Singing history: A Hamilton experience

History is usually learned through textbooks and classrooms; Broadway is for entertainment and enjoyment. Lin-Manuel Miranda is the genius who decided to mix the two in the greatest history lesson to be sung on stage.

Miranda took an interest in the Ron Chernow biography on Alexander Hamilton, one of America’s founding fathers. He then began writing music using hip-hop, the music of revolution.

“My way into the story of Alexander Hamilton’s life was the way he wrote himself into every circumstance,” Miranda said in an interview with Jake Hamilton.

Before Hamilton was on Broadway, Miranda performed the first song at the White House in 2009 for the White House Poetry Jam. Obama stood up clapping for the performance before the rest of the room joined in.

Then the musical became a simple mixtape in 2013. It made its off-Broadway debut in February 2015, and by August it was already on Broadway. It kept rising, by 2016 becoming number one on Broadway and making more than $1 billion in sales. Tickets are still selling out.


Wait for it

My alarm went off at five in the morning but I was already up from excitement. I couldn’t help it; it was my first Broadway show – Hamilton, no less. I got dolled up and rode with my friends to Arizona State University in Tempe, where the performance was to take place in Gammage Auditorium. Hundreds of people were lining up to get inside, and we followed suit.

The venue was beautiful, and everyone was dressed up in formal attire or costumes representing characters from the show. Lines for the gift shop were already too long for us to even try. They were also selling snacks and alcohol (far too overpriced).

Thirty minutes before the show, we were finally able to take our seats in row 12. I didn't realize we were going to be so close to the action. I looked around the theater watching every seat fill, even the ones from the balcony. The lights dimmed, and the crowd went silent.


Watching the Revolution

The first song started, and I was instantly hooked. The basic facts about Hamilton’s life all come out in the first four minutes. The rest is all about how it all came to pass, beginning with Hamilton coming to New York where he meets Aaron Burr (sir).

I knew this was a musical, but I was stunned to realize the whole story was in song, no spoken dialogue – meaning that the soundtrack includes the whole show. Of course, all the dancing and the elaborate set, including a moving floor, is what draws the audience into the story.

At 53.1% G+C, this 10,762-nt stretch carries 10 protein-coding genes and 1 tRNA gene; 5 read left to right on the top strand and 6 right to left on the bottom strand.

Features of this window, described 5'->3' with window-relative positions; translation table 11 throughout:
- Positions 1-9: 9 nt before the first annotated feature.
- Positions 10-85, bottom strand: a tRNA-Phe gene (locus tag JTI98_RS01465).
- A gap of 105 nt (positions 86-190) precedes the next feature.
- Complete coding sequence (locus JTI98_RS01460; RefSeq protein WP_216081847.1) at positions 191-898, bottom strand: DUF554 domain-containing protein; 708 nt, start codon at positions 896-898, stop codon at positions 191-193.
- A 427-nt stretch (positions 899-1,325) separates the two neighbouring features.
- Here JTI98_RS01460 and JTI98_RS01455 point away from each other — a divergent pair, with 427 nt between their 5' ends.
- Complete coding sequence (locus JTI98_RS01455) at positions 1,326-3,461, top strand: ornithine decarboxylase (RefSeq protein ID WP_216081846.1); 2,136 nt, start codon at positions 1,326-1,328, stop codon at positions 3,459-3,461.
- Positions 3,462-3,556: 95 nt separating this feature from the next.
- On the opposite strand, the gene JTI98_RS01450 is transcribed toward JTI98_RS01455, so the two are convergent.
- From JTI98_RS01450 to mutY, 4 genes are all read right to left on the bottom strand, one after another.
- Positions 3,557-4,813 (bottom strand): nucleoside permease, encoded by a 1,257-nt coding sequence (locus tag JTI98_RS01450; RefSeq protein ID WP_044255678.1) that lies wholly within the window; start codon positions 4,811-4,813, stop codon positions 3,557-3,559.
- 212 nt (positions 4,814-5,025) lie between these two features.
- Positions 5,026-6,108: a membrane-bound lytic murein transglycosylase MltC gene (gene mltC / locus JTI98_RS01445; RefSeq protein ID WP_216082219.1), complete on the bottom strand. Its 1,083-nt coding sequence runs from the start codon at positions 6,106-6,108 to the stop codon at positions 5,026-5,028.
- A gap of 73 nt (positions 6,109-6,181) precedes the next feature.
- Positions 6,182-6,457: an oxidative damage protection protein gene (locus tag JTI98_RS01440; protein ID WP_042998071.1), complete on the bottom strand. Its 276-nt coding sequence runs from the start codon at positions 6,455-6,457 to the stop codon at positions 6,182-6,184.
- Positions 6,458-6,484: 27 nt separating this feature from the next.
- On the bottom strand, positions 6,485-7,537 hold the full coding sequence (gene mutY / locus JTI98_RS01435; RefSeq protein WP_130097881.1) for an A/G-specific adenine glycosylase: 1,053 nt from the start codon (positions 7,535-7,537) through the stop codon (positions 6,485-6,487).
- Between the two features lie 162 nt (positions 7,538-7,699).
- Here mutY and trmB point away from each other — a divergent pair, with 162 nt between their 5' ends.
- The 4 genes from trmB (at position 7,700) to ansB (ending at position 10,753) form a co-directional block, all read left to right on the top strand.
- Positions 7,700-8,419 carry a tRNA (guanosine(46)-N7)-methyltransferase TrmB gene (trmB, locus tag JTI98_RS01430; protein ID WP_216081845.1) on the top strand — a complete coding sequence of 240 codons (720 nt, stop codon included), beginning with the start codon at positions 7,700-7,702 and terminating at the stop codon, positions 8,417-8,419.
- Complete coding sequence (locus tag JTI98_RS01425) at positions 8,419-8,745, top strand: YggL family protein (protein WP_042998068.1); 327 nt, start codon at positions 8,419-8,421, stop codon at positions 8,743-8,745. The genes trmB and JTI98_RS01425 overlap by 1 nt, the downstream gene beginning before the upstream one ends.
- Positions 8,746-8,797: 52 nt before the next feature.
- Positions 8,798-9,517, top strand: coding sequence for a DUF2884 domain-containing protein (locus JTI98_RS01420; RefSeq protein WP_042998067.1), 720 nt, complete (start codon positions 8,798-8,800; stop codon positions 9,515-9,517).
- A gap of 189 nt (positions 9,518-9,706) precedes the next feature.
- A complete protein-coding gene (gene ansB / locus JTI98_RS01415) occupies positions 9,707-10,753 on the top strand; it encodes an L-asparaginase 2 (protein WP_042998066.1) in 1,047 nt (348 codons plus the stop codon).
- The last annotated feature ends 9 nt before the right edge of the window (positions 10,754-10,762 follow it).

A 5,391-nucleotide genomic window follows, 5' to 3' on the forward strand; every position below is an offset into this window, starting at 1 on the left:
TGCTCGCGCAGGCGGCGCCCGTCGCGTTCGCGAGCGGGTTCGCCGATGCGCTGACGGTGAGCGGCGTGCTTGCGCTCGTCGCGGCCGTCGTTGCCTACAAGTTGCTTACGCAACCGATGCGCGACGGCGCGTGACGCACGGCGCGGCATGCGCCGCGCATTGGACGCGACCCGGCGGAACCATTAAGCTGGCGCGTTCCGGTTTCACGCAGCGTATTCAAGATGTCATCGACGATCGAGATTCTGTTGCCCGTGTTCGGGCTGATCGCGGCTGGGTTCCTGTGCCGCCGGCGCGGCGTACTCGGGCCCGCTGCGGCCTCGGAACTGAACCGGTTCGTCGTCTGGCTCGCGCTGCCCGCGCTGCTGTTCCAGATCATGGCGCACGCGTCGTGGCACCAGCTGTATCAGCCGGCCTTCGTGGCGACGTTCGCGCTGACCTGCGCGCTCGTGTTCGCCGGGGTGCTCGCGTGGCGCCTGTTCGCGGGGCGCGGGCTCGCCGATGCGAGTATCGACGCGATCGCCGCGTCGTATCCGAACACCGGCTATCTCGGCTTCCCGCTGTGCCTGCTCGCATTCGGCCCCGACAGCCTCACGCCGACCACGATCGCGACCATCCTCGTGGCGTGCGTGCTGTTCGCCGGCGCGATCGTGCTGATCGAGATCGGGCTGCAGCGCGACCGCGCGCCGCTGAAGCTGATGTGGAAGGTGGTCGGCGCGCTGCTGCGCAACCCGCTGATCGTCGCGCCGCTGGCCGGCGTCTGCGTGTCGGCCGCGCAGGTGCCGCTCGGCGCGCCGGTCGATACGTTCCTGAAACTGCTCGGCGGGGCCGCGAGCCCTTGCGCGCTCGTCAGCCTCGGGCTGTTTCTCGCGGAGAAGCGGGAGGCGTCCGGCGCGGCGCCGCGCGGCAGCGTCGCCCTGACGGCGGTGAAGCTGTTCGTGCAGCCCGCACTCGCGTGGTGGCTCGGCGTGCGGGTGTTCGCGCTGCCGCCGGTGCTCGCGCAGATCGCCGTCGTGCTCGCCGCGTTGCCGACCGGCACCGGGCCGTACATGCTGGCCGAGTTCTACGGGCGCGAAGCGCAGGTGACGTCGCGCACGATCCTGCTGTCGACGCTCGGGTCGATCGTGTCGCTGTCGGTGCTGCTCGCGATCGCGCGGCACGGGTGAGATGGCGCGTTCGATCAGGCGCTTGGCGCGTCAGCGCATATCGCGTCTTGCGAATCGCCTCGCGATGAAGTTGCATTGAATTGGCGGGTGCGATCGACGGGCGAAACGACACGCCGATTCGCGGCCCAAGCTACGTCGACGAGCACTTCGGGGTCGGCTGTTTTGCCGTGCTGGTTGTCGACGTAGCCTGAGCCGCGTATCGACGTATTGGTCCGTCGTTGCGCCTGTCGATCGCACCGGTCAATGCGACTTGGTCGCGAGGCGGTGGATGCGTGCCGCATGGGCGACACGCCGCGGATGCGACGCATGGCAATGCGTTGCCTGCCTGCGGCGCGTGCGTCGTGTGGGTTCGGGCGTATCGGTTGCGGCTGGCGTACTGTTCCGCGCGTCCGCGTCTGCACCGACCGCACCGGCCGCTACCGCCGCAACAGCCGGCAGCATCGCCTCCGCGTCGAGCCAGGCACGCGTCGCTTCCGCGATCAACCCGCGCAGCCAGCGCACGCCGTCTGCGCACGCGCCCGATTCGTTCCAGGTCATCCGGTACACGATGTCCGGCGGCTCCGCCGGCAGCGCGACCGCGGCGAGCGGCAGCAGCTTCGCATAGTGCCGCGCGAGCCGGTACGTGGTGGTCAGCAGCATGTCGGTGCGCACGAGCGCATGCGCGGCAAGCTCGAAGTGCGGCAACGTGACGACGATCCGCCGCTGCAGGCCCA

Seeing these historical characters played by non-white actors, with minorities singing and dancing in major roles offers great hope – like, this is America, after all. In our history books, the Revolution is mainly depicted as white people fighting and making decisions; but, in reality, it was every kind of American fighting that we see today. The only major white casting was for King George, the villain.


Take your shot

Strangely, watching the characters’ struggles as they play out on stage makes you take sides. You wonder who is in the right. Then you remember: this all happened. (Well, okay, it is a particular interpretation.)

You see these major characters in our history human. You see their mistakes. None of them was perfect, but they made America what it is today. At one point I hated Hamilton! Why? Because he cheated on his wife. I was so upset at our founding father, our first Treasury Secretary, a brilliant man who fought in our revolutionary war, for cheating on his wife Eliza Schuyler. He was weak, just like any of us could be.

By the end, we were all on our feet with tears in our eyes, clapping. I loved every second of it, and I’m still listening to the soundtrack. It was a wonderful way to learn history. If you get the chance to see the brilliance that is Hamilton, on or off Broadway, do not throw away your shot.


Graphic by Pam Black

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